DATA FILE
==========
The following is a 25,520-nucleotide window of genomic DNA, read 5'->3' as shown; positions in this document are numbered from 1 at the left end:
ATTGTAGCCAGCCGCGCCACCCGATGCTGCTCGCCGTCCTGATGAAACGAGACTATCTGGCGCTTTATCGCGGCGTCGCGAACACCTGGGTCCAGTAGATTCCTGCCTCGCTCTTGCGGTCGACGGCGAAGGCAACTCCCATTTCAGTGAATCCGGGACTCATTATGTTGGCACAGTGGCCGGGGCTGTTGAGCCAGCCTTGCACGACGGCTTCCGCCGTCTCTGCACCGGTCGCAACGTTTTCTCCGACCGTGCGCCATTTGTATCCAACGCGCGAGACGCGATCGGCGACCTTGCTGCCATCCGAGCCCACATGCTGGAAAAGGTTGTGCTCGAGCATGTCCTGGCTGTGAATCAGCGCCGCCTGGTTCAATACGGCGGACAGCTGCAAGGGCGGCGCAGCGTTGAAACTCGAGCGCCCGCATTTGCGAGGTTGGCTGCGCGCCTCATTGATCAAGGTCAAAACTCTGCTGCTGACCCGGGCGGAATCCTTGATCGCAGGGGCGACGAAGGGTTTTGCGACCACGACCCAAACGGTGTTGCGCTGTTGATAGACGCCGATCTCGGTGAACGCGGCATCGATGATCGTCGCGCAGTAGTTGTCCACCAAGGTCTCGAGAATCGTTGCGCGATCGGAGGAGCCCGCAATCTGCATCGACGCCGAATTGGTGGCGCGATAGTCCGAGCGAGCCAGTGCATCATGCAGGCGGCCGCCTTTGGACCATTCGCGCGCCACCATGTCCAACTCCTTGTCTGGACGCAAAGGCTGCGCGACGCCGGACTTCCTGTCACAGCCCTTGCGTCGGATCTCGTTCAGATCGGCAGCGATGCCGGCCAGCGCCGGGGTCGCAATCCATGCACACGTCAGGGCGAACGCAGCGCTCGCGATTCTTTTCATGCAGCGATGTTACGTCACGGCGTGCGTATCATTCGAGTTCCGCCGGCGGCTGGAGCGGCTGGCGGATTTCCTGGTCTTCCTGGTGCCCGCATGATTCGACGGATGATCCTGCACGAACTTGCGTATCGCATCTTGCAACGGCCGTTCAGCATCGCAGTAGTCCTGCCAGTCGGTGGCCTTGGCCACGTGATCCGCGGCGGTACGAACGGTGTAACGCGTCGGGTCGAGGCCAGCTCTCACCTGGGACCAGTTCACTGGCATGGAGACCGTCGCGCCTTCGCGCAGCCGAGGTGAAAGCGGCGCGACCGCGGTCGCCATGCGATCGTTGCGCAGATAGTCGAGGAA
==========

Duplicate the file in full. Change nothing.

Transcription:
The following is a 25,520-nucleotide window of genomic DNA, read 5'->3' as shown; positions in this document are numbered from 1 at the left end:
ATTGTAGCCAGCCGCGCCACCCGATGCTGCTCGCCGTCCTGATGAAACGAGACTATCTGGCGCTTTATCGCGGCGTCGCGAACACCTGGGTCCAGTAGATTCCTGCCTCGCTCTTGCGGTCGACGGCGAAGGCAACTCCCATTTCAGTGAATCCGGGACTCATTATGTTGGCACAGTGGCCGGGGCTGTTGAGCCAGCCTTGCACGACGGCTTCCGCCGTCTCTGCACCGGTCGCAACGTTTTCTCCGACCGTGCGCCATTTGTATCCAACGCGCGAGACGCGATCGGCGACCTTGCTGCCATCCGAGCCCACATGCTGGAAAAGGTTGTGCTCGAGCATGTCCTGGCTGTGAATCAGCGCCGCCTGGTTCAATACGGCGGACAGCTGCAAGGGCGGCGCAGCGTTGAAACTCGAGCGCCCGCATTTGCGAGGTTGGCTGCGCGCCTCATTGATCAAGGTCAAAACTCTGCTGCTGACCCGGGCGGAATCCTTGATCGCAGGGGCGACGAAGGGTTTTGCGACCACGACCCAAACGGTGTTGCGCTGTTGATAGACGCCGATCTCGGTGAACGCGGCATCGATGATCGTCGCGCAGTAGTTGTCCACCAAGGTCTCGAGAATCGTTGCGCGATCGGAGGAGCCCGCAATCTGCATCGACGCCGAATTGGTGGCGCGATAGTCCGAGCGAGCCAGTGCATCATGCAGGCGGCCGCCTTTGGACCATTCGCGCGCCACCATGTCCAACTCCTTGTCTGGACGCAAAGGCTGCGCGACGCCGGACTTCCTGTCACAGCCCTTGCGTCGGATCTCGTTCAGATCGGCAGCGATGCCGGCCAGCGCCGGGGTCGCAATCCATGCACACGTCAGGGCGAACGCAGCGCTCGCGATTCTTTTCATGCAGCGATGTTACGTCACGGCGTGCGTATCATTCGAGTTCCGCCGGCGGCTGGAGCGGCTGGCGGATTTCCTGGTCTTCCTGGTGCCCGCATGATTCGACGGATGATCCTGCACGAACTTGCGTATCGCATCTTGCAACGGCCGTTCAGCATCGCAGTAGTCCTGCCAGTCGGTGGCCTTGGCCACGTGATCCGCGGCGGTACGAACGGTGTAACGCGTCGGGTCGAGGCCAGCTCTCACCTGGGACCAGTTCACTGGCATGGAGACCGTCGCGCCTTCGCGCAGCCGAGGTGAAAGCGGCGCGACCGCGGTCGCCATGCGATCGTTGCGCAGATAGTCGAGGAA